Is the South Still a Cultural Region?



2 comments

Click here
for a larger version of the map (as well as lots of other great maps) -- the red states above represent counties where Baptist churches outnumber any others; the black dots are where they outnumber everything else [thanks to Seth for the correction of the original post].

A full accounting of the map above, and numerous related ones about other regions, may be found in the 8-volume series Religion by Region, edited by Mark Silk and Andrew Walsh. The summary interpretive volume of that series has just been published, and I'll blog on it later. The volume Religion and Public Life in the South, published a couple of years ago, is reviewed by our own Darren Grem here.

2 comments:

rjc at: August 5, 2008 at 2:21 PM said...

Great picture of Catholic America!

To complicate this a little, note that in most of the red counties where Baptists are the majority they claim less than 50% of the counties' population.

Seth Dowland at: August 5, 2008 at 2:27 PM said...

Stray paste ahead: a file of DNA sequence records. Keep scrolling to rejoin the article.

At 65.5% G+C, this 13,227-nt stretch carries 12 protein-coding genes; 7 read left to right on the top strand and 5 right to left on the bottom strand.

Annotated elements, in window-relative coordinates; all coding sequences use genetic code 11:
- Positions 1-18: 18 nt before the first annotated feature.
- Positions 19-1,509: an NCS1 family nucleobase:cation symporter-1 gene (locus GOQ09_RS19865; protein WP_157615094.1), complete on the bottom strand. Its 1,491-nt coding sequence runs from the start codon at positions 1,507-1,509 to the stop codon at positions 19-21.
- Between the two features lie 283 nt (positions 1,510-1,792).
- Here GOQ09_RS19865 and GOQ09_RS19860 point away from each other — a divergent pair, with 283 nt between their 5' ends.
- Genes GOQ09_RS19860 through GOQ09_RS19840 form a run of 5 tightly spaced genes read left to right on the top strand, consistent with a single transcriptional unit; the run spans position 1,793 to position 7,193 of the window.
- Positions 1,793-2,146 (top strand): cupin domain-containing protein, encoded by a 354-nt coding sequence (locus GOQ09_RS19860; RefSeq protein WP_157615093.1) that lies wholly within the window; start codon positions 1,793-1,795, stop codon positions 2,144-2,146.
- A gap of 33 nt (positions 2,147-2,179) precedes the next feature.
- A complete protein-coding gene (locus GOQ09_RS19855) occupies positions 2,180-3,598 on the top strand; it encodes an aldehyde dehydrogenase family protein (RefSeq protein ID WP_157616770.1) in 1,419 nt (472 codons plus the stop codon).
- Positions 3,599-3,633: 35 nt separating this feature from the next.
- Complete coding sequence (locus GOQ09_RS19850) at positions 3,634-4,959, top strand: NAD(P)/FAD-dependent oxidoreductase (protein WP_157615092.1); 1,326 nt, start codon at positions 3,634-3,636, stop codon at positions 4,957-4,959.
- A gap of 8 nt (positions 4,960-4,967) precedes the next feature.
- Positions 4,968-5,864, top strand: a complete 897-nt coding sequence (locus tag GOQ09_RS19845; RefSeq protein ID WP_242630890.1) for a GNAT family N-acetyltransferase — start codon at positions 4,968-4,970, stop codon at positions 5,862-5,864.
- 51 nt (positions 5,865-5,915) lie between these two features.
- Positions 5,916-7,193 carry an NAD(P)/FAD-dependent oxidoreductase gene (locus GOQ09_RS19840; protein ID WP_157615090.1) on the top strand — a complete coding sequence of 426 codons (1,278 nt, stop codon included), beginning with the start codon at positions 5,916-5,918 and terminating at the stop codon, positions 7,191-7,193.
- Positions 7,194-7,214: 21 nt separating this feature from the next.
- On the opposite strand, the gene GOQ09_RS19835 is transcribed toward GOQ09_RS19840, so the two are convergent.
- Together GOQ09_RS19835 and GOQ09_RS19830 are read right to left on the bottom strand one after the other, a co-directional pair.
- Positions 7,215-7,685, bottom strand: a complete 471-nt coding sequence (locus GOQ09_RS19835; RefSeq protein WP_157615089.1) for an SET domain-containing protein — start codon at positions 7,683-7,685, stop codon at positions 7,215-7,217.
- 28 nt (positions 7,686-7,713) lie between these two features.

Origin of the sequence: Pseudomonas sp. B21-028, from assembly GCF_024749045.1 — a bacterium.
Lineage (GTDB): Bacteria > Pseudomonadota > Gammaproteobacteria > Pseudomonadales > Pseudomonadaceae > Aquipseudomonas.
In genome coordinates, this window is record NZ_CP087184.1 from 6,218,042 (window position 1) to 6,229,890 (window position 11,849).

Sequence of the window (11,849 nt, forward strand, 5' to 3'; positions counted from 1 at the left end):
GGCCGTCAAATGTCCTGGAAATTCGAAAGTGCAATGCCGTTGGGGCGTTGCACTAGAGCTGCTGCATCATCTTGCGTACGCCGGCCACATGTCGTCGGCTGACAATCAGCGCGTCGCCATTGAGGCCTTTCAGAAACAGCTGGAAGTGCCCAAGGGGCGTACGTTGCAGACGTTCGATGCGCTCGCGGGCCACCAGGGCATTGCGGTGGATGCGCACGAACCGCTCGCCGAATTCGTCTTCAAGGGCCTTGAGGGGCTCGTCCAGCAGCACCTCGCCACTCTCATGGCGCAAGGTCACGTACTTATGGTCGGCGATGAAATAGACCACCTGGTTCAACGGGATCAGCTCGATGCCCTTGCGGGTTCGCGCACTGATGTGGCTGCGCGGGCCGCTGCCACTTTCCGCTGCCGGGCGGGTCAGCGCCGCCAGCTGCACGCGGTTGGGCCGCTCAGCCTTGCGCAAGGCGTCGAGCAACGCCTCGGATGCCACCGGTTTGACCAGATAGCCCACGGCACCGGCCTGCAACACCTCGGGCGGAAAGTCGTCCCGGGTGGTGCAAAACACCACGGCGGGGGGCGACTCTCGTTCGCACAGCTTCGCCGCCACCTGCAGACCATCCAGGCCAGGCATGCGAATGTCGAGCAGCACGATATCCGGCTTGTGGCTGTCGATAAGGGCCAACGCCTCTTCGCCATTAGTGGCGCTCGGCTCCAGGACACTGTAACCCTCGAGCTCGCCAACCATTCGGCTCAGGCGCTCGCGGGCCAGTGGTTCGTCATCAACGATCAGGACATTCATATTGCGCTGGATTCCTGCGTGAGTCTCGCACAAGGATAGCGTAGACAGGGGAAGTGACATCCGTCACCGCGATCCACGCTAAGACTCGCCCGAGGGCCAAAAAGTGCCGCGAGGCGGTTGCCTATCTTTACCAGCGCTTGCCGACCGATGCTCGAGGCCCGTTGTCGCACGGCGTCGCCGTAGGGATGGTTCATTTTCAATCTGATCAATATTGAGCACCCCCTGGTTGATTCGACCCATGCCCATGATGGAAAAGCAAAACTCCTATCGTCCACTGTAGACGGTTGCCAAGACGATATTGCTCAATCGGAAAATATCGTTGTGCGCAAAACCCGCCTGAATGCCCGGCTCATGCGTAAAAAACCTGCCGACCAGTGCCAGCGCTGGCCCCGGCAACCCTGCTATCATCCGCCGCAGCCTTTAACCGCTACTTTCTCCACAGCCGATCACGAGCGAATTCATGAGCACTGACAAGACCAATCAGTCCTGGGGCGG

Well, slight correction: the red counties are where Baptists outnumber anything else; the red counties with black dots are where Baptists outnumber everything else. But you made your point. And I love the maps the Religion by Region series has produced.

Thomas Schaller, author of Whistling Past Dixie, made (what I think is) a related point on salon.com today: white southerners' voting habits differ more from the national norm than the voting habits of any other region. In Schaller's words, "Is the South, as Meacham states, less distinct than it was 30 years ago? Of course. Will it be less distinct 30 years hence? Sure. ... [but] The outlier region in America is, as it has almost always been, the South -- basically, because overly Republican/conservative whites and overly Democratic blacks live there." You can read Schaller's full post here.

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